Silicon Valley exec Bob Lee had cocaine, ketamine in his body, autopsy shows
Silicon Valley executive Bob Lee, a revered coder who was stabbed to death in San Francisco last month, had cocaine, ketamine and alcohol in his body when he died, according to an autopsy report released by the city medical examiner’s office.
The report confirms the initial findings by local police that Lee, 43, died on 4 April of multiple stab wounds and classifies the death as a homicide.
Nima Momeni, the 38-year-old owner of a small IT firm, is charged with murdering Lee with a kitchen knife on a downtown street late at night.
Momeni’s arraignment was postponed on Tuesday for the third time at the request of his attorney, Paula Canny, who said she needs more time for legal preparation. It is now set for 18 May in San Francisco Superior Court.
Canny has previously said that evidence cited by prosecutors doesn’t support a premeditated murder charge, and that Momeni will plead not guilty.
Prosecutors have called the slaying “planned and deliberate” and are urging the court not to grant bail and release Momeni ahead of trial.
Lee, who was chief product officer at cryptocurrency startup MobileCoin and previously created Cash App, was revered in the tech world for his coding talents.
A filing by prosecutors last month said a friend of Lee’s who was having drinks with Lee and Momeni’s younger sister the day before the stabbing told investigators he overheard a FaceTime call in which Momeni confronted Lee over whether his interaction with the sister involved “drugs or anything inappropriate” — which Lee denied.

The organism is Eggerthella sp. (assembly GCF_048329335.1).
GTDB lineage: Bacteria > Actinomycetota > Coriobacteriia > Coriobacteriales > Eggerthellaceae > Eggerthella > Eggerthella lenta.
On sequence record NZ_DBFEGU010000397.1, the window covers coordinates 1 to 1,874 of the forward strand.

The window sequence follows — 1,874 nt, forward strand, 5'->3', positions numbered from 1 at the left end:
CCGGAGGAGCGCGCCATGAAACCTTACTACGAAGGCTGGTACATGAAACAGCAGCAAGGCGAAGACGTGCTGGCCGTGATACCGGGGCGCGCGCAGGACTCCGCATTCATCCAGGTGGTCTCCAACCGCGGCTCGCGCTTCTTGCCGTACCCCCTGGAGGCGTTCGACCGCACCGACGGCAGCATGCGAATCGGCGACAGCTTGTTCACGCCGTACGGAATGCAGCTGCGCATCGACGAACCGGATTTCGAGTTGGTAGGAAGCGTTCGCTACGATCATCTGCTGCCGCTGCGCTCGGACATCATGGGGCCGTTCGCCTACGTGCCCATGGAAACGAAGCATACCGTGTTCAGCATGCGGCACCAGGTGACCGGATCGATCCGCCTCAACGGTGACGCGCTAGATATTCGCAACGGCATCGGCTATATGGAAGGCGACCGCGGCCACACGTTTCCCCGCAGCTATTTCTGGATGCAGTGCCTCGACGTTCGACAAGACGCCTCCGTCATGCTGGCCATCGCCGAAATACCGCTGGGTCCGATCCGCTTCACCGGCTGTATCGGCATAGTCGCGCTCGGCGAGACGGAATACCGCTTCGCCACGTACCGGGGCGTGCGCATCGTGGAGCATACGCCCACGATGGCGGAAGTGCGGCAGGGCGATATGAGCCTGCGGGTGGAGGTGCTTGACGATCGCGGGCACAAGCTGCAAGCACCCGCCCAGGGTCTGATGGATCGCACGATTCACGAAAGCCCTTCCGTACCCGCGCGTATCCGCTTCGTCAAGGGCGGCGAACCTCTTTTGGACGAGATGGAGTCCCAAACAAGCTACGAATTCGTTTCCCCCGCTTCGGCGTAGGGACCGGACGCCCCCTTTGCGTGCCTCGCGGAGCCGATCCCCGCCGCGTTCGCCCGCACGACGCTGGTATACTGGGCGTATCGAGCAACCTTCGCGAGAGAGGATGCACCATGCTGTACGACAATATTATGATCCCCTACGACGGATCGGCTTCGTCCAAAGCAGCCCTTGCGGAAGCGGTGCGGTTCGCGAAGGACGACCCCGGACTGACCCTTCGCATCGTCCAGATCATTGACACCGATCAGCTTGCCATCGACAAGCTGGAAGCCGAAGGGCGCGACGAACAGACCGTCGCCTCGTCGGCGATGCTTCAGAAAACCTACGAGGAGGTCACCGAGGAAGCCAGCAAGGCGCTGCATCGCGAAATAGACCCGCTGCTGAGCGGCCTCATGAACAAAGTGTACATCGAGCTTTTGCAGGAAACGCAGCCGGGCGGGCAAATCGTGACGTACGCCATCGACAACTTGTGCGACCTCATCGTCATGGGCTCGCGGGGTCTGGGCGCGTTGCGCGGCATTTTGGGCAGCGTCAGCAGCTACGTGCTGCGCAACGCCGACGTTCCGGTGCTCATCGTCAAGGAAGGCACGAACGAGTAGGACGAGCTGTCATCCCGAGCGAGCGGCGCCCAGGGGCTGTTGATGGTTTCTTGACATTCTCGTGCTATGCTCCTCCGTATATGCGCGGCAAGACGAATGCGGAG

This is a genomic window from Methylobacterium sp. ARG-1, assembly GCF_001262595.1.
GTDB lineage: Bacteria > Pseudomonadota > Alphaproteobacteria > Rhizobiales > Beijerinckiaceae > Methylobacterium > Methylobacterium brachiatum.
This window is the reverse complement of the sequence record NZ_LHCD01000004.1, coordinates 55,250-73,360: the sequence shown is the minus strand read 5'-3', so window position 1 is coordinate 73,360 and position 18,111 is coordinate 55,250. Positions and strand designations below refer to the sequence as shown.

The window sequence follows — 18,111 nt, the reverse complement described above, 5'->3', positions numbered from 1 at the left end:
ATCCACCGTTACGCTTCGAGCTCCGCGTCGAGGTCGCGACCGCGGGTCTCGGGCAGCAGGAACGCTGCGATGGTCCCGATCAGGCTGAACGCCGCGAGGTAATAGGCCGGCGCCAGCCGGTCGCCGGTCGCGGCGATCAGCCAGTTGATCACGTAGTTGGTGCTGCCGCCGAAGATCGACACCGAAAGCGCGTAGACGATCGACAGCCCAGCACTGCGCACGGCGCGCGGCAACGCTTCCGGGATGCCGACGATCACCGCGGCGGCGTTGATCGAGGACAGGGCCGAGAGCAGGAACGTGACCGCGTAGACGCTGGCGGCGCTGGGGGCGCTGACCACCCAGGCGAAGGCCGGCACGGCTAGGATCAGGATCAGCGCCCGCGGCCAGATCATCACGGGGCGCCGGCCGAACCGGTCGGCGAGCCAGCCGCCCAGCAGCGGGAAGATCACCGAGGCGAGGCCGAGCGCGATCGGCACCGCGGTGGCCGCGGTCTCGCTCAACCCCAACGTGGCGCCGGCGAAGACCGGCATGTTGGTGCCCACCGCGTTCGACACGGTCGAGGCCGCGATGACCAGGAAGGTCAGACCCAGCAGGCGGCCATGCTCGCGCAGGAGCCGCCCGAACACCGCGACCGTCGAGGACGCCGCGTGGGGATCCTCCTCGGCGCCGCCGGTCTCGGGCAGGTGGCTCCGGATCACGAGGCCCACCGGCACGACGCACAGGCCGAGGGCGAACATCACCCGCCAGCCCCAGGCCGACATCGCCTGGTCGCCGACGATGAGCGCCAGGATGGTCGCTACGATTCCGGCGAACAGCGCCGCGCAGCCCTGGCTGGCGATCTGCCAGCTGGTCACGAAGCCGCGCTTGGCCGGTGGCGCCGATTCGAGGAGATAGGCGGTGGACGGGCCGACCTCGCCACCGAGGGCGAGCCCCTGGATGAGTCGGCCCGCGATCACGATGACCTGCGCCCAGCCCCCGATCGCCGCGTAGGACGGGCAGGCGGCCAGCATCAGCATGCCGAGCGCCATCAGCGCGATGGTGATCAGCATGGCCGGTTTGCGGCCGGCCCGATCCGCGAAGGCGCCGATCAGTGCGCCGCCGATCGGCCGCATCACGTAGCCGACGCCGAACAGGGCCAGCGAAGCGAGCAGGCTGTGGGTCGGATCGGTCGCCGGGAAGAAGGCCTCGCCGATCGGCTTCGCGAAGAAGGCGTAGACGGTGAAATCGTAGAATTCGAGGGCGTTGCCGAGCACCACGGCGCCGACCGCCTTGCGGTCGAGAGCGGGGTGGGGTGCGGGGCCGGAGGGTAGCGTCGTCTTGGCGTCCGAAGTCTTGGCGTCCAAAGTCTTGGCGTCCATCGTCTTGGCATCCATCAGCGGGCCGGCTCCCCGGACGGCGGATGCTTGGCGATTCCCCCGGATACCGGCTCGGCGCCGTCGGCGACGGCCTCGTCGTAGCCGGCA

Hours later, surveillance footage showed Momeni and Lee leaving in Momeni’s car from the Millennium Tower luxury high-rise apartment building where the sister lives.
Momeni drove in the opposite direction of Lee’s hotel where, a few blocks away, where both men exited the car, prosecutors said, citing camera footage in the filing. In the next five minutes, Momeni stabbed Lee three times, including one wound in the heart that killed him, before speeding away in his BMW and leaving Lee to slowly die, prosecutors say.
The autopsy report indicates that once Lee was transported to the hospital, doctors tried for four hours to save him before he succumbed to his injuries.
A toxicology report by the medical examiner noted the presence in Lee’s corpse of cocaethylene, a compound that forms from mixing alcohol and cocaine. The examination also detected ketamine, which was originally designed as an anaesthetic, but is also used to treat depression and as a recreational drug, known for producing hallucinogenic effects.
Canny said the toxicology report “absolutely” factors into her defence of Momeni. The defence attorney described Lee’s body as the “Walgreens of recreational drugs”.
“What happens when people take drugs? Generally they act like drug people,” she said, meaning, “not themselves, not happy go lucky, just kind of loserly, and make bad decisions and do bad things”.
San Francisco District Attorney Brooke Jenkins said she hasn’t yet reviewed the autopsy report.
“We are accustomed, as prosecutors, to having the reputations of our victims be denigrated by the defence,” she said. “It is a customary defence tactic. That is normal, sadly, in the work that we do.”
But “regardless of whether somebody has or has not done drugs, that does not give someone a licence to kill them,” Jenkins said. “We believe, regardless of whatever that toxicology report may show, that Mr. Momeni is guilty of murder.” BM/DM